Daniel G. Nocera
The Henry Dreyfus Professor of Energy and Professor of Chemistry
Massachusetts Institute of Technology
Department of Chemistry
Ph.D. California Institute of Technology, 1984
B.S. Rutgers University, 1979
Daniel G. Nocera is the Henry Dreyfus Professor of Energy at the Massachusetts Institute of Technology. He is widely recognized as a leading researcher in renewable energy at the molecular level. Nocera studies the basic mechanisms of energy conversion in biology and chemistry with primary focus in recent years on the photogeneration of hydrogen and oxygen from water. This reaction requires the coupling of multielectron processes to protons with light as an input. Nocera has provided most of the known examples of multielectron photoreactions in recent years during which he solved an 80-year problem in bonding theory. He created the field of proton-coupled electron transfer (PCET) at a mechanistic level. With multielectron and PCET frameworks in place, he has demonstrated light-driven hydrogen and oxygen generating cycles.
Nocera is a frequent guest on TV (ABC Nightline, PBS, NOVA, Discovery Channel in the U.S. and Explora in Europe) and radio (NPR). He developed the pilot that was used to begin the new PBS science program ScienceNow. His NOVA show was nominated for a 2006 Emmy Award. He worked with Robert Krulwich and OddTodd to develop a five part series on The Lifestyle of Carbon, which is now being distributed by the National Geographic. He was recently awarded the Eni-Italgas Prize (2005), IAPS Award (2006) and Burghausen Prize (2007) for his contributions to the development of renewable energy. Nocera has supervised 85 Ph.D. graduate and postdoctoral students, published over 225 papers, given over 450 invited talks and 26 named lectureships. Nocera has worked with the President’s of five universities to set-up energy initiatives at their institutions. He is currently working with several politicians, artists in the U.S and abroad, actors and producers, and major business leaders in the U.S. to help them develop a position that contributes positively to the energy and sustainability challenge confronting this planet.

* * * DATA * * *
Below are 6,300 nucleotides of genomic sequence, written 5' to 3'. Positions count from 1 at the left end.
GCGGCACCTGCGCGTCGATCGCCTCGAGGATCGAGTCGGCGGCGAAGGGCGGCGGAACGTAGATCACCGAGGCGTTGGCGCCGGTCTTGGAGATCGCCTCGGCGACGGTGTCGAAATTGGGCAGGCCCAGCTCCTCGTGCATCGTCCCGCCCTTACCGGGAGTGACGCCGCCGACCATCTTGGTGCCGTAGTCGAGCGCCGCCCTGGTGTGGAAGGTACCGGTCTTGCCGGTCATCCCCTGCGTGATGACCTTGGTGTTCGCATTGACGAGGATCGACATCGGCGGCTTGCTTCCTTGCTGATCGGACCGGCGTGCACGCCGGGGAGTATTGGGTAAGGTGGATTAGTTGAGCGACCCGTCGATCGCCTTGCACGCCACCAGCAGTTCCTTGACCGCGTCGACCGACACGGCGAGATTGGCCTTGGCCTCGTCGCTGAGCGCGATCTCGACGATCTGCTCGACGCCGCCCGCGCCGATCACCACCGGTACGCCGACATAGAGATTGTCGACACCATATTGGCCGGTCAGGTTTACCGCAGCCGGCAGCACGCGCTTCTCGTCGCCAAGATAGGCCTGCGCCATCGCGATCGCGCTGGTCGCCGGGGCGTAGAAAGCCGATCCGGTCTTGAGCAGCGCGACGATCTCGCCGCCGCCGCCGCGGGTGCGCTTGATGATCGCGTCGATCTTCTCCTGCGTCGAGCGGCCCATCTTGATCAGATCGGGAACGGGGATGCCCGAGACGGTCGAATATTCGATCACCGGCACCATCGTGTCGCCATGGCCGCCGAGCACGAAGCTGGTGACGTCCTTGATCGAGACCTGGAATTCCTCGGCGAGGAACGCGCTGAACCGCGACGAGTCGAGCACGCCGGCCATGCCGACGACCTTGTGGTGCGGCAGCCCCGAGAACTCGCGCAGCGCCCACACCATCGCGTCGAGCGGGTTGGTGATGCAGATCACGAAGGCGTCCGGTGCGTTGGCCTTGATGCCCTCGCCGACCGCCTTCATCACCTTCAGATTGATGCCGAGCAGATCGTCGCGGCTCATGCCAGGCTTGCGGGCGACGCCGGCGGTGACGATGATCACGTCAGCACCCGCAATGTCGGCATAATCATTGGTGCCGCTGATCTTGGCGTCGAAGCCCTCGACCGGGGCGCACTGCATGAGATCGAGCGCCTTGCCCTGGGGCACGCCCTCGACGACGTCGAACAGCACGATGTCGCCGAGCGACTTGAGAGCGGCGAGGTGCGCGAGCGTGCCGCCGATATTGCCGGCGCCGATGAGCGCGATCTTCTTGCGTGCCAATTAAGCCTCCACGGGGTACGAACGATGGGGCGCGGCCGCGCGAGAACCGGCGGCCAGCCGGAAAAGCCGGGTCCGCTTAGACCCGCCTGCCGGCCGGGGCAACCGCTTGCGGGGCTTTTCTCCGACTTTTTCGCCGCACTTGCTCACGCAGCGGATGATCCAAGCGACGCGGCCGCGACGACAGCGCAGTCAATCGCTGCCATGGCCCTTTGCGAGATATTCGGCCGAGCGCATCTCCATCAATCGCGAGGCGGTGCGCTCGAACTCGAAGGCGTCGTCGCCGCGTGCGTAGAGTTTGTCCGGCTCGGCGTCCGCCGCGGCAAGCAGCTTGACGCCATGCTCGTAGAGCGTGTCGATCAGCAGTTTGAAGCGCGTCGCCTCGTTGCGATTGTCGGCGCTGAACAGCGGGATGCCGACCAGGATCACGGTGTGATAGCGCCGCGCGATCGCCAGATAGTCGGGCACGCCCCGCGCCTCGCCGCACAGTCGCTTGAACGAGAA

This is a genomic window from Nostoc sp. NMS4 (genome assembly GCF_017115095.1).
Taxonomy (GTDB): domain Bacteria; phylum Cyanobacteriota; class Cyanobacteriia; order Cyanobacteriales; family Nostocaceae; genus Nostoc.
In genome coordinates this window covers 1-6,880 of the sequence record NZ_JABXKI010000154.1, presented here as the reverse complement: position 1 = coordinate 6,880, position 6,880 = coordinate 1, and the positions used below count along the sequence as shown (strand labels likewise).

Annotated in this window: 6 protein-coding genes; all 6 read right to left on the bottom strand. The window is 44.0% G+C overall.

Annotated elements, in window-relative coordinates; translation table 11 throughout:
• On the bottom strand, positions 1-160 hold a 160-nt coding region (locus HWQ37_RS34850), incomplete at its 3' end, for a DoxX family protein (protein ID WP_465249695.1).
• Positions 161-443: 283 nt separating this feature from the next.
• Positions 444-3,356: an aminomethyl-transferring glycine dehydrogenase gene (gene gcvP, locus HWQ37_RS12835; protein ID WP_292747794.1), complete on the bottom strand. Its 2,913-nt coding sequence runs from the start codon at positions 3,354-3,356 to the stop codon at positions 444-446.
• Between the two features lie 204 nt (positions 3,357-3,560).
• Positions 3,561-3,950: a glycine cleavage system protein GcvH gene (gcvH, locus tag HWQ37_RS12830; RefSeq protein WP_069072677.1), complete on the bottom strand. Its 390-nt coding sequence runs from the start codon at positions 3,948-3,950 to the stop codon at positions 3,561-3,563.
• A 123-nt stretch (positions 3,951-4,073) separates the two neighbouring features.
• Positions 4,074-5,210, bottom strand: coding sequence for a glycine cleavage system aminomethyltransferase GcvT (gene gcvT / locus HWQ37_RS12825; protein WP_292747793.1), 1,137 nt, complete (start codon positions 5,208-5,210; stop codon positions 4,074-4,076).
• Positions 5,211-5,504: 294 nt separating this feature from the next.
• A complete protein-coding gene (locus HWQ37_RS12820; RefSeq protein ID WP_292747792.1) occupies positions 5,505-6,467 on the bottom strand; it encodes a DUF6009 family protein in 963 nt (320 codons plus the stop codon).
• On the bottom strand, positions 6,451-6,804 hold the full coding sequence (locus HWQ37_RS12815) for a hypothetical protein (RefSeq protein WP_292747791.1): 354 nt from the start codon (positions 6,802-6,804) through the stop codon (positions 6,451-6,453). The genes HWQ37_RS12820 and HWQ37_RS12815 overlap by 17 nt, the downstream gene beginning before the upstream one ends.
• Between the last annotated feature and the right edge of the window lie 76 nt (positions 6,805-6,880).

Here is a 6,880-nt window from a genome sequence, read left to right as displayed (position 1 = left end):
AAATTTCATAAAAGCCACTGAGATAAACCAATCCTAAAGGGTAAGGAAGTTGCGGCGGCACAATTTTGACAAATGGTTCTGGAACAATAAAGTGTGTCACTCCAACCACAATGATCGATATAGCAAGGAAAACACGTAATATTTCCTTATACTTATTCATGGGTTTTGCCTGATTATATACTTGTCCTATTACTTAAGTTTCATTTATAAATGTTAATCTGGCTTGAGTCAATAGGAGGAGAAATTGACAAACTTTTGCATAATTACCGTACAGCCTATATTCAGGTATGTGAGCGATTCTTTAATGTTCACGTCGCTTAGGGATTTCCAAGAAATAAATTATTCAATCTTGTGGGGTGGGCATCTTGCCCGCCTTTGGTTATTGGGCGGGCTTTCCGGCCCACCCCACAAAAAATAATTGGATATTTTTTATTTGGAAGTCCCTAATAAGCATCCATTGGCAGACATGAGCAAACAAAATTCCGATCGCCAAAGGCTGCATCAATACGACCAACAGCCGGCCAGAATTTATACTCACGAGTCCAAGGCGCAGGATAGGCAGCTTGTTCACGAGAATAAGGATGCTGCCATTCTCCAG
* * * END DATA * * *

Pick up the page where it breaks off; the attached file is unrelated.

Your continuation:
Born in 1957, Nocera received his early education at Rutgers University, where he was a Rutgers Scholar, obtaining a B.S. in 1979 with highest honors. He moved to Pasadena where he began research on the electron transfer reactions of biological and inorganic systems with Professor Harry Gray at the California Institute of Technology. After earning his Ph.D. in 1984, he went on to take up a faculty appointment at Michigan State University. He joined the Massachusetts Institute of technology as Professor of Chemistry in 1997. He has been the recipient of numerous awards for scientific achievement, among them the Dreyfus Foundation Grant for Newly Appointed Faculty, a Sigma Xi Junior Research Award, appointment as a Presidential Young Investigator, and an Alfred P. Sloan Fellow. He was named a College and University Distinguished Professor in 1996 and 1997, respectively. In 2005, the same year that he received the Italgas Prize, he was elected to the American Academy of Sciences. He currently serves on editorial boards of Accounts of Chemical Research, Inorganic Chemistry, the Journal of the American Chemical Society and Comments in Organic Chemistry and was the inaugural Editor of Inorganic Chemistry Communications.
Nocera's faculty webpage at MIT can be found here.